Thursday, April 28, 2011

Unfamiliar Fishes

The Book: Unfamiliar Fishes

The Author: Sarah Vowell

The Dealio: Don't know much,personally, about the history of Hawaii- that's for sure. Vowell, though, is another story. Literally. She goes to Hawaii for a short trip and winds up giving the tropical state the Vowell treatment: long on political commentary, humor and irony. Short on swaying palm trees and publicity releases.
She begins the tale describing her plate lunch, and winds up launching from that unique melange of flavors, into an exploration of the hybrid which Hawaii was, is and remains to this day. Along the way, Vowell careens through a variety of topics- all rooted in the wildly varied facets which influenced Hawaii's stellar rise from the much feared and maligned Sandwich Islands (which, as a kid, I always thought sounded like Heaven! I pictured that they met you at the airport with a lei and an actual sandwich. Spam wasn't even in my peripheral vision) to some folks idea of...well, Paradise. Missionaries, explorers, lepers, activists, Obama, music, the arts, incest, educators, royals (of all sorts), sugar developers, charlatans and the hula all create a platform for Vowell's journey through the chain of interlocked personalities and events which molded Hawaii into her present state.

The Grading Session: 4.48 pengies out of 5. Vowell (AKA the evocatively teenager-ish voice of Violet in the Incredibles), is a terrific writer- although this, to me, was not her finest. That would be the spec-tack Assassination Vacation. But she is passionate, and she brings much light to a subject about which- for most of us- there remains an air of impenetrable mystery. In each of her books, I find myself alternately laughing and getting ticked off. Surely this is the hallmark of a talented writer. I still laugh over her referral to people of a certain generation who began espousing and adopting Voltaire as the ultimate in cool. Eventually, according to her, at least, the hipsters of the time were using the name 'Voltaire' much the way surfers/stoners would use the word 'dude'. ('Aw, Voltaire, I am so wasted this morning!' ) How can you not like someone who incorporates that sentence into a treatise on pretentious philosophising?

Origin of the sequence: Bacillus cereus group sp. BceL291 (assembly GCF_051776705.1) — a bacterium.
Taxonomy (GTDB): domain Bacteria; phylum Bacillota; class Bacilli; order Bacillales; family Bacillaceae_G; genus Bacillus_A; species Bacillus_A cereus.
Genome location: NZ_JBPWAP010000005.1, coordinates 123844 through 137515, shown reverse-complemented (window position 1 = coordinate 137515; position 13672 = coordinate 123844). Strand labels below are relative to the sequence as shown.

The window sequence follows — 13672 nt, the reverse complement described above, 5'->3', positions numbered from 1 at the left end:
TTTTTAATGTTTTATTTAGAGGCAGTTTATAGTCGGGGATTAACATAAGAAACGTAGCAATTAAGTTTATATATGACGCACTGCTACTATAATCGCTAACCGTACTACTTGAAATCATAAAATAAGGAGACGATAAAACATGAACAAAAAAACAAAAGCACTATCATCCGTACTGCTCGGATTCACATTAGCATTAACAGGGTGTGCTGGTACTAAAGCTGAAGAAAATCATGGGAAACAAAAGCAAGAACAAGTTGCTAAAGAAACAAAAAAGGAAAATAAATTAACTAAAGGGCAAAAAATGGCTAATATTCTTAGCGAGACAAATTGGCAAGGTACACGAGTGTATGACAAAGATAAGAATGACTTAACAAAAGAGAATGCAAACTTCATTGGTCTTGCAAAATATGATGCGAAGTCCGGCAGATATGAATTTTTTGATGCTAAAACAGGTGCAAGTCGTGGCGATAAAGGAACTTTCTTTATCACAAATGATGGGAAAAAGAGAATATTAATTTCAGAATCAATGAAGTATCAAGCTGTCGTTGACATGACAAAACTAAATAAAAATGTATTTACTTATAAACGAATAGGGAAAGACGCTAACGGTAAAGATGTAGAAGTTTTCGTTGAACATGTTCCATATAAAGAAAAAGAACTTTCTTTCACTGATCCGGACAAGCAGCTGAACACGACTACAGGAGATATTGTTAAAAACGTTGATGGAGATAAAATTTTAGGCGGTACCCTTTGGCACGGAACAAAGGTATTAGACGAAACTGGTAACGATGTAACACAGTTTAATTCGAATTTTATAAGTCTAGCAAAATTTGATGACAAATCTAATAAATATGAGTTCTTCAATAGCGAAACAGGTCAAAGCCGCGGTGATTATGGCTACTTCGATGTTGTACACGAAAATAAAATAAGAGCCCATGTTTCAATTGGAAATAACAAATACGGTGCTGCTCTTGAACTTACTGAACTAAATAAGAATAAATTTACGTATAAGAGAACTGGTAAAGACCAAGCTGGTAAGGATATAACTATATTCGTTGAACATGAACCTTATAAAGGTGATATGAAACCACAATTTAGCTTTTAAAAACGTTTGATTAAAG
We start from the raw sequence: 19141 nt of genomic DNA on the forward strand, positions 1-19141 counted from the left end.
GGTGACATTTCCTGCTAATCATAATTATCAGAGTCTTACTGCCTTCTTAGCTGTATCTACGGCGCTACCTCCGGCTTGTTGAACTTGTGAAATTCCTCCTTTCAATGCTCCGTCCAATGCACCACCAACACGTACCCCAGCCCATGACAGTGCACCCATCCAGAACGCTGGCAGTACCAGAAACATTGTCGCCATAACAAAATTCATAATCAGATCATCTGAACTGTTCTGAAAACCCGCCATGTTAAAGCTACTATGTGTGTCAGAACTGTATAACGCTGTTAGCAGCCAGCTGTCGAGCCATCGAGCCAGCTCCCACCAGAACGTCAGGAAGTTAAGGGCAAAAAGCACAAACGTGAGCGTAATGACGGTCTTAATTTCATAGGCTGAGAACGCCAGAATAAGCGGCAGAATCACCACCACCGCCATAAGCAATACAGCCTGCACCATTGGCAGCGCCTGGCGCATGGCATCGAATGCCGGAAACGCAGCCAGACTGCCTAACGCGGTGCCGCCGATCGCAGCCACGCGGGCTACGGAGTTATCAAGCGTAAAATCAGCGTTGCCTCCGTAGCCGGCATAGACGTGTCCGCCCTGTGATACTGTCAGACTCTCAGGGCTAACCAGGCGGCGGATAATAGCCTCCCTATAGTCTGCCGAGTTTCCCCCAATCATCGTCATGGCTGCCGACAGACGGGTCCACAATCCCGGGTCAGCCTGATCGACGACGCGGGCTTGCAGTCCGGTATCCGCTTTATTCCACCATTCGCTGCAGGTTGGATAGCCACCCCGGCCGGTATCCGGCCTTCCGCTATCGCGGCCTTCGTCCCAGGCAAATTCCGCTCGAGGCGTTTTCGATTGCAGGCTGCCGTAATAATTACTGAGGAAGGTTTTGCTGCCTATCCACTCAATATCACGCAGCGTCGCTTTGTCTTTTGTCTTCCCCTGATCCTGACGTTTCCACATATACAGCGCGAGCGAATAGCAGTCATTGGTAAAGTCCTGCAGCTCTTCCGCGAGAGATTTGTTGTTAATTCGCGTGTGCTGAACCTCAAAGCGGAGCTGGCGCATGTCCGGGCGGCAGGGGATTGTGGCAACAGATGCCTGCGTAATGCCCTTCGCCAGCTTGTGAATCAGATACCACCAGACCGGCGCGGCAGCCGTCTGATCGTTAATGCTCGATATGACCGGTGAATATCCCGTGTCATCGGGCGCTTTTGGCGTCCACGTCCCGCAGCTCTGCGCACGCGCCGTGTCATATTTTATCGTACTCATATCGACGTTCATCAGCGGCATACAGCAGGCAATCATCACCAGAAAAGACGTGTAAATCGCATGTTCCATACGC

Lessons Learned: Everything is not quite as it seems on the surface. Look deeper...if you have the nerves for it. Also: I haven't even met her 8 year old nephew, Owen, but I am pretty sure I have a smallish crush on him. The stuff that guy comes out with could break your heart. One such, 'If Hawaii was a person, I would marry her!' Plus: just saying that you are saving someone from their depraved, native ways, does not make your ways any less depraved. Lastly this: Hawaii is so great a mystery that it is beyond the scope of this haole to decipher in this and 85 more lifetimes.

Saturday, April 23, 2011

Water For Elephants

The Film: Water For Elephants

The Actors: Robert Pattinson, Reese Witherspoon, Hal Holbrook,Christoph Waltz, etc.

The Dealio: When one door closes, and vet student Pattinson (Jacob) is forced to shelve his dreams of a quiet life taking over his father's practise, a number of doors open. Forced from his home, Pattinson's Jacob takes to the road. The RAIL road. Where he- as merest luck would have it- winds up taking refuge on a circus train. Once the manager (ring-master and part-time bully August) cottons to the notion that young Jacob here is two inches away from becoming a veterinarian, Jacob's problem of where to go and what to do next are solved. The whole deal is cemented once Jacob claps eyes on Marlena, the ringmaster's wife and the mistress of all things 2-4 footed. What follows is a series of events that bring Jacob up to current times, where he is an old man, living on memories and some regrets.

The Grading Period: 4.71 pengies out of 5. For those who never read the book- and my spouse is one of them- this is a clear 5.0 pengies rated flick. But, see, here's the prob: I did read the book. This was a galvanising book: people react to it in strong, often inexplicable ways. And, although this movie went over 2 hours, it still managed to snip out some of the guts of the book that gave it 'loft' and had tendrils of emotion reaching out and wrapping themselves around your heart...which, sadly, the movie did not. Now this will sit poorly with those of you who have followed this blog over time. You will say: aren't you the same person who preaches at the pulpit of better editing? Yup, guilty as charged. Emphasis on the word 'better'. Prendie stated- when I remarked that they left out some of the more meaningful pieces from the book- 'Well, I guess they must not have been important.' I must disagree. That, plus...I am so sorry, but I just wasn't feeling the casting of RPatt in the role of Jacob. He did fine, but I could. not. peel my gaze away from his squinchy little eyes. Just didn't work for me. These twin sitches made the flick less satisfying than it might be for those who never read the book.